Each year, in the final few weeks of December, I'm intrigued by news stories that attempt to summarize the events of the preceding 12 months into key occurrences or overarching themes. This year, the analysis seems particularly dim: the near demise of the Euro and the lingering threat of a second global financial crisis; the paralysis of the U.S. political system concerning budget and tax issues; and the extremely challenging issues brought to the surface by the range of protests across the Arab world, Russia, and the U.S. It seems there is much to be angry to about; no wonder that Time's person of the year was the Protestor.
This year I read a fable attributed to Aesop which really stuck with me -- it tells the story of a conference of mice who convene to discuss how to protect themselves from a marauding cat. The mice devise a plan to place a bell around the cat's neck so they will be warned when it approaches. This appears to be the perfect plan, until no one steps forward to put the bell around the cat's neck. The conference breaks up in confusion, and nothing is done.
The fable is not unlike the situation we encounter today in dealing with many of our planet's most serious challenges, such as poverty, inequality, conflict, climate change, and disease. It is not that we lack knowledge, ideas, tools, or principles to address these issues. It is that we often cannot summon the collective will, courage, and faith to believe we can achieve what is perceived as an impossibly difficult task. Dr. Martin Luther King, Jr. provided a similar diagnosis: "One of the great problems of mankind is that we suffer from a poverty of the spirit which stands in glaring contrast to our scientific and technological abundance."
Few might contend that we have corrected the "poverty of spirit" present during Dr. King's time. One of his contemporaries, Robert F. Kennedy, singled out moral courage as the "vital quality for those who seek to change a world that yields most painfully to change." Moral courage is as rare as it is vital. It is easy to be an armchair quarterback, to gather in conferences to offer noble solutions to complex global issues, until it is time to discuss who will bell the cat.
There are, however, two striking examples of moral courage I encountered this year that have stuck with me and deserve mention.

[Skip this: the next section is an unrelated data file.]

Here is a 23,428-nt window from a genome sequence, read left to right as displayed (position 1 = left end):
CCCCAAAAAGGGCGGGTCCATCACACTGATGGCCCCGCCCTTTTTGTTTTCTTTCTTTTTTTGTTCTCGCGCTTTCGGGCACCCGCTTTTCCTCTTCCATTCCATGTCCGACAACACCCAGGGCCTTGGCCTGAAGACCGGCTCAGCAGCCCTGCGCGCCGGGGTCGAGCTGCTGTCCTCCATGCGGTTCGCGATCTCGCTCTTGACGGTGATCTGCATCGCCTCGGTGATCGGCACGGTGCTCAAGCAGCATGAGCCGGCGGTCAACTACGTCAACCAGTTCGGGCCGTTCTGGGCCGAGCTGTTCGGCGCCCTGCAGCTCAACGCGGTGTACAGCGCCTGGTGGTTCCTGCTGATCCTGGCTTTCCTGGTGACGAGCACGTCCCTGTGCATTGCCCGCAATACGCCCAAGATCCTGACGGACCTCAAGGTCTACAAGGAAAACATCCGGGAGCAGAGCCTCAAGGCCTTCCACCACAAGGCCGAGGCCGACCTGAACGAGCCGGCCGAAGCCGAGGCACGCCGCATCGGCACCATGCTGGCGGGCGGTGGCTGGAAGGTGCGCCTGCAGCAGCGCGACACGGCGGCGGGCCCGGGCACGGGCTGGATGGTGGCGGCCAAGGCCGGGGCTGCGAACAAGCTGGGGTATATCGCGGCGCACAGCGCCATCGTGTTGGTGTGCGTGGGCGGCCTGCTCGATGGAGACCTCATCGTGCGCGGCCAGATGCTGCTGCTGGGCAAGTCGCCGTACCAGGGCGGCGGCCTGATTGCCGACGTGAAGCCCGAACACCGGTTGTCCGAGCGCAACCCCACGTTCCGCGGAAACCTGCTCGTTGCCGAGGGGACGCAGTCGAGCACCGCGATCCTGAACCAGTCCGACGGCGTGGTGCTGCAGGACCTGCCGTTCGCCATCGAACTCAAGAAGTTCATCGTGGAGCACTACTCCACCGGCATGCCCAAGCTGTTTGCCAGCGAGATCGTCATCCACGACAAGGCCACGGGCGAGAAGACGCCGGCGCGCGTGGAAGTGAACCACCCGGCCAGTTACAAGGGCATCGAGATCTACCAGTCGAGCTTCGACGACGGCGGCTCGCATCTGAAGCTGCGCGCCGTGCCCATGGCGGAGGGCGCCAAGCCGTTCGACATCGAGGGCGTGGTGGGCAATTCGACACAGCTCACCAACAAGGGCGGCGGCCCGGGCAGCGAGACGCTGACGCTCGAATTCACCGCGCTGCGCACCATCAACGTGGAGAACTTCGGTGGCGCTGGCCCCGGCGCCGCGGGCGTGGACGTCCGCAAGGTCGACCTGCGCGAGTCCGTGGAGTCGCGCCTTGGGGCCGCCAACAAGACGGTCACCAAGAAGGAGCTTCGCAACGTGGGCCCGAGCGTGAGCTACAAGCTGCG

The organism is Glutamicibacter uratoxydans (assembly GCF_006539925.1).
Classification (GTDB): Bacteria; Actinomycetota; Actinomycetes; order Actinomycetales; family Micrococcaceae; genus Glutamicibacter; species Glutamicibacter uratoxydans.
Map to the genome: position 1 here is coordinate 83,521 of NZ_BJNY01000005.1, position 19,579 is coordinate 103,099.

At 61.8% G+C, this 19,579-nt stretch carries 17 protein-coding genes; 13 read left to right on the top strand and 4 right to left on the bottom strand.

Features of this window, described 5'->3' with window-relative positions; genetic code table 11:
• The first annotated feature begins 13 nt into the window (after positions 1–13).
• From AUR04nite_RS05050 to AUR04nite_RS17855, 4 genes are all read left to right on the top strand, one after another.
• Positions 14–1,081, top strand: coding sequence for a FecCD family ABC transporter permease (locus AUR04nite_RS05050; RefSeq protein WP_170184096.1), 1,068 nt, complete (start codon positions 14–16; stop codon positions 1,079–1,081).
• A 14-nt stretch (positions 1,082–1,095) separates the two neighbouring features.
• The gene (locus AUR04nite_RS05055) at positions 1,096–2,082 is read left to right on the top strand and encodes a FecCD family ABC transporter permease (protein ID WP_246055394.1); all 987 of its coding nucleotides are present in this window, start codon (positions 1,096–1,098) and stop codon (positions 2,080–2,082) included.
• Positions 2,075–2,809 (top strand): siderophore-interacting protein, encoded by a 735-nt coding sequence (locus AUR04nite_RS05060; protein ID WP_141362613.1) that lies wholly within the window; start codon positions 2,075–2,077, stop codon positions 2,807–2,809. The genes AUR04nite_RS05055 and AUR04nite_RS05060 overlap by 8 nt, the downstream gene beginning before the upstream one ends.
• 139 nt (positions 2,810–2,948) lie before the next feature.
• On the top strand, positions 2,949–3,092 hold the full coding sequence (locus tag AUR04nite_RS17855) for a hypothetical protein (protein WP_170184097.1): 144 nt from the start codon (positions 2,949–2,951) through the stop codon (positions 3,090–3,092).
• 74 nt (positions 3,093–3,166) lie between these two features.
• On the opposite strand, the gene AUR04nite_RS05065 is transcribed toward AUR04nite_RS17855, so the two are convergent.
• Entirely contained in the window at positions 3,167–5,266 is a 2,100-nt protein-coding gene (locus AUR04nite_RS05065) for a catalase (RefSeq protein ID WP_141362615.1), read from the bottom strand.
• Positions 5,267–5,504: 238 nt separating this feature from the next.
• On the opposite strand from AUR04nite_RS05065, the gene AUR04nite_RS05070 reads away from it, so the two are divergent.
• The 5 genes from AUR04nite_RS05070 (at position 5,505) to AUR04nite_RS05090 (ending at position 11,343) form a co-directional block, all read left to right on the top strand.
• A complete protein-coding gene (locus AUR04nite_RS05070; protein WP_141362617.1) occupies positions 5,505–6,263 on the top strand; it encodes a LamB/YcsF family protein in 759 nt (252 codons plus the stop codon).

Alberto Cairo has worked in Afghanistan for the past 21 years for the International Committee of the Red Cross, and has steadfastly pursued his aim of serving disabled Afghans throughout the wars of the mujahideen, Taliban, and the post-2001 period. His clinics have provided prosthetic arms and legs to thousands of men, women, and children, even during periods of active fighting and under considerable risk. He is a believer that physical rehabilitation is a first step to the individual recovering from trauma and regaining a sense purpose and integrity. "Dignity cannot wait for better times," he said during an inspiring talk to a Ted audience in November.
And in Iran, seven individuals were arrested, convicted, and sentenced to prison for attempting to provide alternative educational opportunities for Baha'i students, who are barred from attending Iran's higher education institutions. The Baha'i Faith has a long history of persecution in Iran, where Baha'is take considerable risks to sustain their communities, which included informal efforts to educate its young members. Nobel Peace Prize laureates Desmond Tutu and Jose Ramos-Horta are among a number of international figures who have condemned the action, praised the individuals who were acting in the face of such pressure, and highlighted the plight of other Iranian youth who have been expelled from universities for "holding viewpoints determined to be counter to the ruling party."
We don't all get opportunities to display such faith, perseverance, and courage in the face of risk and persecution. But we can be awake to the depth of our human will, just as we are cognizant of the extent of our human resources. As Robert Kennedy continued, "Each time a person stands up for an idea, or acts to improve the lot of others, or strikes out against injustice, (s)he sends forth a tiny ripple of hope, and crossing each other from a million different centers of energy and daring, those ripples build a current that can sweep down the mightiest walls of oppression and resistance."
Oftentimes our efforts to do the right thing in uncomfortable circumstances do not attract much attention or result in far reaching consequences. In fact, these struggles may occur quietly, the battle occurring mostly within, with the path of least resistance the most attractive option precisely because no one may even notice the effort to do anything different. This, then, is perhaps the time when it counts the most, when we make choices because of the principles involved, not because we are certain of its impact. Rabbi Tarfon, a member of the third generation of Mishnah sages, said roughly 2,000 year ago, "Do not be daunted by the enormity of the world's grief. You are not obligated to complete the work, but neither are you free to abandon it."
As we head in 2012 there is indeed an awful lot of work to be done. May we manage to show greater courage in dealing with global challenges, lest we end up like the conference of the mice.